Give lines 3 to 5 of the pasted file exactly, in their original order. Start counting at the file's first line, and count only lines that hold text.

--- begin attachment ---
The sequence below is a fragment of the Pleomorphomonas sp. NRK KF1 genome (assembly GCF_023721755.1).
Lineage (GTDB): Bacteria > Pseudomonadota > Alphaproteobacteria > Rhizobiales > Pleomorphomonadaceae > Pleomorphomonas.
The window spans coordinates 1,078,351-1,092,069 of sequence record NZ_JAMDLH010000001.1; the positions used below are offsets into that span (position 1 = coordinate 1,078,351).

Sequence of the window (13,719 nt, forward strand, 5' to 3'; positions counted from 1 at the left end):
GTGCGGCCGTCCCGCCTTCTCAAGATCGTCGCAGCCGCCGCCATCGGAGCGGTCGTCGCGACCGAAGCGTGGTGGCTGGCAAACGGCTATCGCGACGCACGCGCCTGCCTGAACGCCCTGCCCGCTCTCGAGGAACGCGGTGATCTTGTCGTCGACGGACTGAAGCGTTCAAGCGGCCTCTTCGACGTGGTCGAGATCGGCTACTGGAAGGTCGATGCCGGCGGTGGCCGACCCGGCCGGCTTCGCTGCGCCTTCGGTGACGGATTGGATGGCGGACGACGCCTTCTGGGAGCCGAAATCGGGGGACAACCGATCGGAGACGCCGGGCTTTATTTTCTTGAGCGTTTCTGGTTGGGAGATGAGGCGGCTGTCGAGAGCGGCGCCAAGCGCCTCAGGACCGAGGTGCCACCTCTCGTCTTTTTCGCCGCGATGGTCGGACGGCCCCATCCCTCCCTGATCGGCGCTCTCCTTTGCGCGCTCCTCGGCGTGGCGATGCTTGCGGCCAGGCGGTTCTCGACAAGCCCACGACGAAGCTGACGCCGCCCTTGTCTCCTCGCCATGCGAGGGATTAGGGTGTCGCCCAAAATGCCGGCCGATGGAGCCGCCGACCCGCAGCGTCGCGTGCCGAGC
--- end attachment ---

The window spans coordinates 1,078,351-1,092,069 of sequence record NZ_JAMDLH010000001.1; the positions used below are offsets into that span (position 1 = coordinate 1,078,351).

Sequence of the window (13,719 nt, forward strand, 5' to 3'; positions counted from 1 at the left end):
GTGCGGCCGTCCCGCCTTCTCAAGATCGTCGCAGCCGCCGCCATCGGAGCGGTCGTCGCGACCGAAGCGTGGTGGCTGGCAAACGGCTATCGCGACGCACGCGCCTGCCTGAACGCCCTGCCCGCTCTCGAGGAACGCGGTGATCTTGTCGTCGACGGACTGAAGCGTTCAAGCGGCCTCTTCGACGTGGTCGAGATCGGCTACTGGAAGGTCGATGCCGGCGGTGGCCGACCCGGCCGGCTTCGCTGCGCCTTCGGTGACGGATTGGATGGCGGACGACGCCTTCTGGGAGCCGAAATCGGGGGACAACCGATCGGAGACGCCGGGCTTTATTTTCTTGAGCGTTTCTGGTTGGGAGATGAGGCGGCTGTCGAGAGCGGCGCCAAGCGCCTCAGGACCGAGGTGCCACCTCTCGTCTTTTTCGCCGCGATGGTCGGACGGCCCCATCCCTCCCTGATCGGCGCTCTCCTTTGCGCGCTCCTCGGCGTGGCGATGCTTGCGGCCAGGCGGTTCTCGACAAGCCCACGACGAAGCTGACGCCGCCCTTGTCTCCTCGCCATGCGAGGGATTAGGGTGTCGCCCAAAATGCCGGCCGATGGAGCCGCCGACCCGCAGCGTCGCGTGCCGAGC